If you are lucky in this life, you will get to help your enemy the way I got to help my mother when she was weakened past the point of saying no. Into the big enamel tub half-filled with water which I had made just right, I lowered the childish skeleton she had become. Her eyelids fluttered as I soaped and rinsed her belly and her chest, the sorry ruin of her flanks and the frayed gray cloud between her legs. Some nights, sitting by her bed book open in my lap while I listened to the air move thickly in and out of her dark lungs, my mind filled up with praise as lush as music, amazed at the symmetry and luck that would offer me the chance to pay my heavy debt of punishment and love with love and punishment. And once I held her dripping wet in the uncomfortable air between the wheelchair and the tub, until she begged me like a child to stop, an act of cruelty which we both understood was the ancient irresistible rejoicing of power over weakness. If you are lucky in this life, you will get to raise the spoon of pristine, frosty ice cream to the trusting creature mouth of your old enemy because the tastebuds at least are not broken because there is a bond between you and sweet is sweet in any language.
Copyright 1998 by Tony Hoagland. Used from Donkey Gospel with the permission of Graywolf Press, Saint Paul, Minnesota. All rights reserved. www.graywolfpress.org
There are people who do not see a broken playground swing as a symbol of ruined childhood and there are people who don't interpret the behavior of a fly in a motel room as a mocking representation of their thought process. There are people who don't walk past an empty swimming pool and think about past pleasures unrecoverable and then stand there blocking the sidewalk for other pedestrians. I have read about a town somewhere in California where human beings do not send their sinuous feeder roots deep into the potting soil of others' emotional lives as if they were greedy six-year-olds sucking the last half-inch of milkshake up through a noisy straw; and other persons in the Midwest who can kiss without debating the imperialist baggage of heterosexuality. Do you see that creamy, lemon-yellow moon? There are some people, unlike me and you, who do not yearn after fame or love or quantities of money as unattainable as that moon; thus, they do not later have to waste more time defaming the object of their former ardor. Or consequently run and crucify themselves in some solitary midnight Starbucks Golgotha. I have news for you— there are people who get up in the morning and cross a room and open a window to let the sweet breeze in and let it touch them all over their faces and bodies.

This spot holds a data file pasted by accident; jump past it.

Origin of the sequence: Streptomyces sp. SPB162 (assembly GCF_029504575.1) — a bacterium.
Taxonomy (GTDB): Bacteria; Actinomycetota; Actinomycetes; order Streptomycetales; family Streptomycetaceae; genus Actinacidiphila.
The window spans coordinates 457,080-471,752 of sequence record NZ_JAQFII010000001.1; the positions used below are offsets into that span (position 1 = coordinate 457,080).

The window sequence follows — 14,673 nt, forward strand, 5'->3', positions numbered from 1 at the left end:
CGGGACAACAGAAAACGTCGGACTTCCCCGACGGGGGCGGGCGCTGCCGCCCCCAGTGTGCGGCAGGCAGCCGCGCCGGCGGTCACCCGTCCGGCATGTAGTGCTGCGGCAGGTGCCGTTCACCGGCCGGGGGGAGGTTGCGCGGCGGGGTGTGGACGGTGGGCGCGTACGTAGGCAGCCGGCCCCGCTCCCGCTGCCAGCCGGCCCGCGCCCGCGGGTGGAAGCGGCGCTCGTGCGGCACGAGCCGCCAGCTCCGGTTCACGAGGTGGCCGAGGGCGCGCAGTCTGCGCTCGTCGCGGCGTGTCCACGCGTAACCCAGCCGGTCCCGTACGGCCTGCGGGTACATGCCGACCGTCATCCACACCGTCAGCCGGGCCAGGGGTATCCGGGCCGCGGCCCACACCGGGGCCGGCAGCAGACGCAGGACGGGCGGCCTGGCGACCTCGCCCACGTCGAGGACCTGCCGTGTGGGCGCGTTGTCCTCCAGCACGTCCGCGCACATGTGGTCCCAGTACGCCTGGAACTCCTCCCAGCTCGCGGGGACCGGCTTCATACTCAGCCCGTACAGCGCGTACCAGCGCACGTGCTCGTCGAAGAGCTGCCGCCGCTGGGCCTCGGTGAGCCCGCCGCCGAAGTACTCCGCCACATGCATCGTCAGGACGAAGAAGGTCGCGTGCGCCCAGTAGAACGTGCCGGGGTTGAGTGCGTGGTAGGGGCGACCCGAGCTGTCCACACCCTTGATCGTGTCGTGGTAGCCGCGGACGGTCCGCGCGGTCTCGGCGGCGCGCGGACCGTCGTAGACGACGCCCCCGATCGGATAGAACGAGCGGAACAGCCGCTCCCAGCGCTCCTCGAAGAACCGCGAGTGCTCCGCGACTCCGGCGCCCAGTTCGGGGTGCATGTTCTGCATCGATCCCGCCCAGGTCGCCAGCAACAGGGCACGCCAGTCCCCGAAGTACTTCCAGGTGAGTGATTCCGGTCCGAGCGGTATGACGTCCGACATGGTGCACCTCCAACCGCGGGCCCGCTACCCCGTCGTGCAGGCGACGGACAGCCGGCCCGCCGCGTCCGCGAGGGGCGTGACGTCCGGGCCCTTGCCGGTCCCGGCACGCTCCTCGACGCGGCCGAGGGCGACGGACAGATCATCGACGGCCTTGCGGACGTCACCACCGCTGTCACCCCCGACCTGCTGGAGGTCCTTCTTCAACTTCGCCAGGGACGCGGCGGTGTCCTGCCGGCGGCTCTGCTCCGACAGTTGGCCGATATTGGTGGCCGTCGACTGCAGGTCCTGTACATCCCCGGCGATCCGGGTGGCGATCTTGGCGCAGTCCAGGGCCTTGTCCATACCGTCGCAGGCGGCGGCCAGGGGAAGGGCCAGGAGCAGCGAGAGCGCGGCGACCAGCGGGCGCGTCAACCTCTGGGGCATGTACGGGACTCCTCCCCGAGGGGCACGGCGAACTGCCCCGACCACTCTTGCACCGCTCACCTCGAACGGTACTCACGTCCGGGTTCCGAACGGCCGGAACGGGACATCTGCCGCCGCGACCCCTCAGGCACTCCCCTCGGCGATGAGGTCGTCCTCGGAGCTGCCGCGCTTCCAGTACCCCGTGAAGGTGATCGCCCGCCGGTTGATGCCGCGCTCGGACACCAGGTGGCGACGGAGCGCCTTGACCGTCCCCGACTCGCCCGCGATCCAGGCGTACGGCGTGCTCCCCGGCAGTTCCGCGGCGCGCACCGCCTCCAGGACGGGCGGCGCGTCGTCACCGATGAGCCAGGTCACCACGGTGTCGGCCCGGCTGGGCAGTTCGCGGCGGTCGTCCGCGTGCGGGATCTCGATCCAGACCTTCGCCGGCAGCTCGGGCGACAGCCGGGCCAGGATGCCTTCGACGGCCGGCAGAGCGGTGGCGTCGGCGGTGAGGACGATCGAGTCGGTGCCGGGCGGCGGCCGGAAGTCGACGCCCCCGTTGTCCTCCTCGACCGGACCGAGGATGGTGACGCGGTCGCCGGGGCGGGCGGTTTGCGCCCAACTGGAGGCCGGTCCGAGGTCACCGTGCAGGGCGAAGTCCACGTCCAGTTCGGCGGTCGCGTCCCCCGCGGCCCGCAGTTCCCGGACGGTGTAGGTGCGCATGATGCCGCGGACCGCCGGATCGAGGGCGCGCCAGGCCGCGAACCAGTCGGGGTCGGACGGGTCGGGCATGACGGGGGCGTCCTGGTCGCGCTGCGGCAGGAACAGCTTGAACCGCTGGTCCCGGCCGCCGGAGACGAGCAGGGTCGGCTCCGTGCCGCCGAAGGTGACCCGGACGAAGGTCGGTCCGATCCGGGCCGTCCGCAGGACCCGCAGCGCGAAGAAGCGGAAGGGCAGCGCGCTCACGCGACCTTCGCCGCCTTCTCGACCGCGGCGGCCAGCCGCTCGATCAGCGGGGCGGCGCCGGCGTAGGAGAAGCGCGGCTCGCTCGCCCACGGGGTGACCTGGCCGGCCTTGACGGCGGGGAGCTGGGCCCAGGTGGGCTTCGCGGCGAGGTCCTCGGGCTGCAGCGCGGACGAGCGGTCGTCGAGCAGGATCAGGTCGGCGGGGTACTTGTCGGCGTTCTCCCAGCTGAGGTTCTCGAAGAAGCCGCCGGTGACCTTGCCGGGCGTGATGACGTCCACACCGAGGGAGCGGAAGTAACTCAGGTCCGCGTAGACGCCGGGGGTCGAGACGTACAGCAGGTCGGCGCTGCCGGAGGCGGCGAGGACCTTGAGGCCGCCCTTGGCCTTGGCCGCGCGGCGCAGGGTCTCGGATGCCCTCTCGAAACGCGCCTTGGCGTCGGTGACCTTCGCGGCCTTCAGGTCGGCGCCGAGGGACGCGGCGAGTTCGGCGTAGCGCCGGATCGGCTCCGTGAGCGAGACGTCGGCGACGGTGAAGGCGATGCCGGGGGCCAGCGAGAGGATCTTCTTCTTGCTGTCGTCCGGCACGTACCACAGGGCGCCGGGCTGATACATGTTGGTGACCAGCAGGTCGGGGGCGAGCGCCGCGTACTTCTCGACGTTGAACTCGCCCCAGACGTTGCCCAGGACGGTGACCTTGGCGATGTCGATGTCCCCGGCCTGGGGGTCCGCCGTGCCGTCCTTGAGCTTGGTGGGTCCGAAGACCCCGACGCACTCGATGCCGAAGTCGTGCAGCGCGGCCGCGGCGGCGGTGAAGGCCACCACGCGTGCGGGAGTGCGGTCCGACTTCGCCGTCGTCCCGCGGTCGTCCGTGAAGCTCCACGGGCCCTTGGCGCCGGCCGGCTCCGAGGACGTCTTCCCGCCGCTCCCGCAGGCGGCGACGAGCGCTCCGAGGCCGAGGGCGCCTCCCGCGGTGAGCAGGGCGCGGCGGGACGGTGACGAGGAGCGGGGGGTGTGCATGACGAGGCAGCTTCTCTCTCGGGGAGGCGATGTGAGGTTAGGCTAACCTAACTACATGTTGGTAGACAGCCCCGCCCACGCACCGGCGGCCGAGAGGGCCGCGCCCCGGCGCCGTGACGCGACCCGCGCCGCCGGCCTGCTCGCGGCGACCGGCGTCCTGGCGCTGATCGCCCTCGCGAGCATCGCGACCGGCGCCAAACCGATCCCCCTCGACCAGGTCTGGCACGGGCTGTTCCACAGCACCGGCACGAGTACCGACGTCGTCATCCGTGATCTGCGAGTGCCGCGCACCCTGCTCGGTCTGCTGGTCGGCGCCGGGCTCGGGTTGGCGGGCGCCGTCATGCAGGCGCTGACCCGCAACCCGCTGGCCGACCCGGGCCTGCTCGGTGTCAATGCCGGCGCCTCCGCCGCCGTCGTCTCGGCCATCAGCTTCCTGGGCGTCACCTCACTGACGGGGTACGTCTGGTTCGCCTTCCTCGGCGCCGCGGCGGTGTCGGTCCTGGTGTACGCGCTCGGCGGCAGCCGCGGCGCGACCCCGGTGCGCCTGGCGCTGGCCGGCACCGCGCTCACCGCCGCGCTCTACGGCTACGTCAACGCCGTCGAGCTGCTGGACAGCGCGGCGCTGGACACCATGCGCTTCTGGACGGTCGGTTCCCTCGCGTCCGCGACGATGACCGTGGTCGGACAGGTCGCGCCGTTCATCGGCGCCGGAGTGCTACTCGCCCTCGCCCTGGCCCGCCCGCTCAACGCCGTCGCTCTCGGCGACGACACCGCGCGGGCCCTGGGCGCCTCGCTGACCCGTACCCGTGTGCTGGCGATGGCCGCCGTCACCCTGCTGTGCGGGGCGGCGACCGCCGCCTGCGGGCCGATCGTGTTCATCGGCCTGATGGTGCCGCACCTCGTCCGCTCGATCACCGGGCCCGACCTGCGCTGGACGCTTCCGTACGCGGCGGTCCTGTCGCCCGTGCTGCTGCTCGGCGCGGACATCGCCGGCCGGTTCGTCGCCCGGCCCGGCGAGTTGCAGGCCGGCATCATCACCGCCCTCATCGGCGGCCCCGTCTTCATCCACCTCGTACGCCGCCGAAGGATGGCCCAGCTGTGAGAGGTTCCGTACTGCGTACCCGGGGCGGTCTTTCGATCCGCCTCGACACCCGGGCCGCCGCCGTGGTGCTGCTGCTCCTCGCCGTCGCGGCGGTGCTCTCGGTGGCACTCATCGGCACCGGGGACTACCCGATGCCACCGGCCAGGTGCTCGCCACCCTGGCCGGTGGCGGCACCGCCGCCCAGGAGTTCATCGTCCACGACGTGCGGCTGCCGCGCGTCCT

From Unincorporated Persons in the Late Honda Dynasty. Copyright © 2010 by Tony Hoagland. Used with permission of Graywolf Press.
But you can have the fig tree and its fat leaves like clown hands
gloved with green. You can have the touch of a single eleven-year-old finger
on your cheek, waking you at one a.m. to say the hamster is back.
You can have the purr of the cat and the soulful look
of the black dog, the look that says, If I could I would bite
every sorrow until it fled, and when it is August,
you can have it August and abundantly so. You can have love,
though often it will be mysterious, like the white foam
that bubbles up at the top of the bean pot over the red kidneys
until you realize foam's twin is blood.
You can have the skin at the center between a man's legs,
so solid, so doll-like. You can have the life of the mind,
glowing occasionally in priestly vestments, never admitting pettiness,
never stooping to bribe the sullen guard who'll tell you
all roads narrow at the border.
You can speak a foreign language, sometimes,
and it can mean something. You can visit the marker on the grave
where your father wept openly. You can't bring back the dead,
but you can have the words forgive and forget hold hands
as if they meant to spend a lifetime together. And you can be grateful
for makeup, the way it kisses your face, half spice, half amnesia, grateful
for Mozart, his many notes racing one another towards joy, for towels
sucking up the drops on your clean skin, and for deeper thirsts,
for passion fruit, for saliva. You can have the dream,
the dream of Egypt, the horses of Egypt and you riding in the hot sand.
You can have your grandfather sitting on the side of your bed,
at least for a while, you can have clouds and letters, the leaping
of distances, and Indian food with yellow sauce like sunrise.
You can't count on grace to pick you out of a crowd
but here is your friend to teach you how to high jump,
how to throw yourself over the bar, backwards,
until you learn about love, about sweet surrender,
and here are periwinkles, buses that kneel, farms in the mind
as real as Africa. And when adulthood fails you,
you can still summon the memory of the black swan on the pond
of your childhood, the rye bread with peanut butter and bananas
your grandmother gave you while the rest of the family slept.
There is the voice you can still summon at will, like your mother's,
it will always whisper, you can't have it all,
but there is this.
From Bite Every Sorrow by Barbara Ras, published by Louisiana State University Press, 1998. Copyright © 1997 by Barbara Ras. All rights reserved. Used with permission.